Link to the interpretive guide to Dinosaur Valley.
Water covered the tracks. Consistent moisture during the past three years has kept Texas out of a once-lingering drought.
"Come back during a drought," said a hiker who came upon me huddling under a large tree during the rain. "The most impressive tracks are these," he said, showing me their location on his wet map. "But you can only see them when the water is low, and you have to find a way to cross the river."
"Do you know how to get to these tracks here?" I pointed to a location on my map that showed a bend in the Paluxy River.
"That map sucks," he said. "It doesn't show the paths very well. We are here," he said, pointing to his map, "and you need to walk that way." His finger followed a path marked on his increasingly wet map. "Here, keep this map. It'll help you get back. Sorry it's drenched."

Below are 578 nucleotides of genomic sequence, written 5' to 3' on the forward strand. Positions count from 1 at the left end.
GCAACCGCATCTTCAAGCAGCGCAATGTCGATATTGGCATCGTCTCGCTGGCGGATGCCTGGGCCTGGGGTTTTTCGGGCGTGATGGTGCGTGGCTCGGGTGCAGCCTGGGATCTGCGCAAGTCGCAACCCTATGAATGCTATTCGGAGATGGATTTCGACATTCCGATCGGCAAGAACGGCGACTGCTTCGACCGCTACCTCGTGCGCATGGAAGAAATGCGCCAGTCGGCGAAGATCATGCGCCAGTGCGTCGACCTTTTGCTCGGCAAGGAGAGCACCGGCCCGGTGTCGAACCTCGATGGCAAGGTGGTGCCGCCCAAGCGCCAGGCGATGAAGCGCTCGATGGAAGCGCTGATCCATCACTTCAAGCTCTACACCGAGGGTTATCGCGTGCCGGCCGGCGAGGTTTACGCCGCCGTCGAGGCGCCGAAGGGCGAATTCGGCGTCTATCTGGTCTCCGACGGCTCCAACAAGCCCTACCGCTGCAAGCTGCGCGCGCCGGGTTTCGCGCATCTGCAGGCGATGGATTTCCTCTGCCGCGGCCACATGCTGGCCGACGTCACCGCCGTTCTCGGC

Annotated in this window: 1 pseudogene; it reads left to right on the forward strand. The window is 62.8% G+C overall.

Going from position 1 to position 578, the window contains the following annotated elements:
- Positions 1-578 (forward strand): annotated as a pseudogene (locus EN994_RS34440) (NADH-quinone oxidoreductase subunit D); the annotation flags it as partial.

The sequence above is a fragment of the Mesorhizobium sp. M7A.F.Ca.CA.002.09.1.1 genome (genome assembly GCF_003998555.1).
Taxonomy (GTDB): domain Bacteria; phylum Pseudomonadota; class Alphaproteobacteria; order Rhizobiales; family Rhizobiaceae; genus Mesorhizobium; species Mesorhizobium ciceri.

I covered my camera with the wet map to protect it from the large rain drops falling from the tree above me. Water poured from the tip of my wide-brimmed hat.
Hurricane Harvey happened to arrive, devastatingly, to the Texas coast, bringing rain to the area.
My reflection on the surface of the water as I peer over the barrier to admire a theropod track print.
Signs that describe the depositional layers and where the dinosaurs roamed 140 million years ago.
The rock bridge that leads to some of the tracks.
The arrow points to a track print under the layers of deposition.
Just to the right of the sign, one can see some theropod tracks.
Better view of the theropod tracks.
Other tracks, more recent, included some from turkey and raccoon.
A hole along the Paluxy River.
The arrow shows someone's pile of rocks (piled about a foot high).
Bull nettle and seed pods.
Cardinal flower growing alongside bishop's weed (I think), along the Paluxy River.
An old, old fence along one of the paths.
As soon as the rain became a drizzle, I stepped on the rocks to photographs the view of the limestone layers along the river.